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  21. marshipan

    marshipan Contributor Contributor

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    My legal name is so common that when I went to go get my driver's permit they couldn't figure out which one I was in the system. Not even the birthday helped. It's a good way to stay anonymous at least.
     
  22. J.T. Woody

    J.T. Woody Slipping away across the universe Contributor

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    i'd say my name isnt common for my race... I've only met 1 other person with my name and she was of a different race than me. Its so uncommon for my race that it gets mispronounced because they dont THINK it should sound that way when it is a simple, 1 syllable name.
    The others I know of through TV (actresses, cartoon characters, etc.). Heck, my mom flat out told me she named me after her favorite cartoon character :superlaugh:
     
  23. JFB

    JFB New Member

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    Mine's English (first and last) and most of my phone calls entail me resorting to s-l-o-w-l-y repeating both in phonetic alphabet. It usually gets across by the third attempt.

    Even so, there have been some...interesting variations come back to me over the years.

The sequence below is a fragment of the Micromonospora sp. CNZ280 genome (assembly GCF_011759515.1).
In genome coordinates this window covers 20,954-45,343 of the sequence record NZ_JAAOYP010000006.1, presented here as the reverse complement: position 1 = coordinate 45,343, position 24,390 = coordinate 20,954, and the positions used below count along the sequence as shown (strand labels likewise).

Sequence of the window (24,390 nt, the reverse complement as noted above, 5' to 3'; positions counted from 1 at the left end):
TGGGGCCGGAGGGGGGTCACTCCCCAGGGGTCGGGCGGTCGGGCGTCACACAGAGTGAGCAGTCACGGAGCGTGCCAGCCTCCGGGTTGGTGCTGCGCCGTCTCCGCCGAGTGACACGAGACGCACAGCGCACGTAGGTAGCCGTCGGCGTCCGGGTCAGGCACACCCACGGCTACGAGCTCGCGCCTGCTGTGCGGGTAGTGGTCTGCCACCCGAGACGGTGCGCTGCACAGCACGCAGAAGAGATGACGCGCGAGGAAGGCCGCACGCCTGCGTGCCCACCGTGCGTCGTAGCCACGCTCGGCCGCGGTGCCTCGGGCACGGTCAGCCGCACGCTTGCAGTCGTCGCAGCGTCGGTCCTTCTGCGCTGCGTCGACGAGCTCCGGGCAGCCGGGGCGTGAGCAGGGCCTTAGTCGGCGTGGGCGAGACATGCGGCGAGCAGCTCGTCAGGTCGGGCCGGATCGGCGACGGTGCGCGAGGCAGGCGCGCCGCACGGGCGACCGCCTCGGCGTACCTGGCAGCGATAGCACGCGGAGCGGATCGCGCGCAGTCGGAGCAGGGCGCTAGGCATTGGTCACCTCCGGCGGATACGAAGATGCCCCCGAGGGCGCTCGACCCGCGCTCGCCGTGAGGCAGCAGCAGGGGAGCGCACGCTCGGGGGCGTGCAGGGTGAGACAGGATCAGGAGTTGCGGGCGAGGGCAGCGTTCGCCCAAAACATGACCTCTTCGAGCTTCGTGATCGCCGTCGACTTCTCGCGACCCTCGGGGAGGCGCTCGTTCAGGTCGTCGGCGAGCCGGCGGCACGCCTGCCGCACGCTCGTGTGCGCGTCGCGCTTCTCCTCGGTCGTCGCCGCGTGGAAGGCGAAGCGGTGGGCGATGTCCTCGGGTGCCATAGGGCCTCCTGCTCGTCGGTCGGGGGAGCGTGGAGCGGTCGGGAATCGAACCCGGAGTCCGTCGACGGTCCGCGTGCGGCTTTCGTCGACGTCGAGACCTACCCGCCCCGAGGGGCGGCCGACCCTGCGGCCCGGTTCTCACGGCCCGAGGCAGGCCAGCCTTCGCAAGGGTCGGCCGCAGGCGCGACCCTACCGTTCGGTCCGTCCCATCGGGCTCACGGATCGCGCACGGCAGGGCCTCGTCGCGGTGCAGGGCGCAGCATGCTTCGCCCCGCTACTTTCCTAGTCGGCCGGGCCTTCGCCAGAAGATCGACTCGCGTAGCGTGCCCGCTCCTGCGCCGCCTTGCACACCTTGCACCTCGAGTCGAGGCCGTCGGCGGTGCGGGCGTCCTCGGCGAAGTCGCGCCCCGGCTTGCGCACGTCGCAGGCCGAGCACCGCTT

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  24. Mckk

    Mckk Member Supporter Contributor

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    I really wanted Cat Williams, but then discovered Kat Williams is a famous musician... :bigmeh:

    Since I work at school, I'm increasingly thinking I'll use a pen name. In my case, I may literally use my entire birth name. I have a Chinese name that's not a secret, but that I don't use with Europeans honestly - and as I live in Europe, I basically never use my Chinese name at all. Only close friends even remember what it is. On top of this, I'm married, which means nobody at my school even knows what my maiden name is.

    So I might just use my real name on my books, and in that way stay anonymous, which I do find kinda cool lol.
     
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  25. Iain Aschendale

    Iain Aschendale Benevolent Ochlocrat Staff Supporter Contributor

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    I hate to burst your bubble, but it's not really a common name for people of any race anymore.

    [​IMG]

    But in all seriousness, I once knew a guy whose real, full, legal birthname was "Little Jack Frost."

    Go ahead, google him.

    I thought his parents were being kind of dickish when they hooked him to that, but it was long before the internet age and now he's got the perfect cover. I don't know what happened to him, but he could use his legal name as a username and no one would connect him to it. Fill reddit with messages of bile or peacelovetrailmix, it's all safe. He'd have to use a pen name to write anything other than children's books.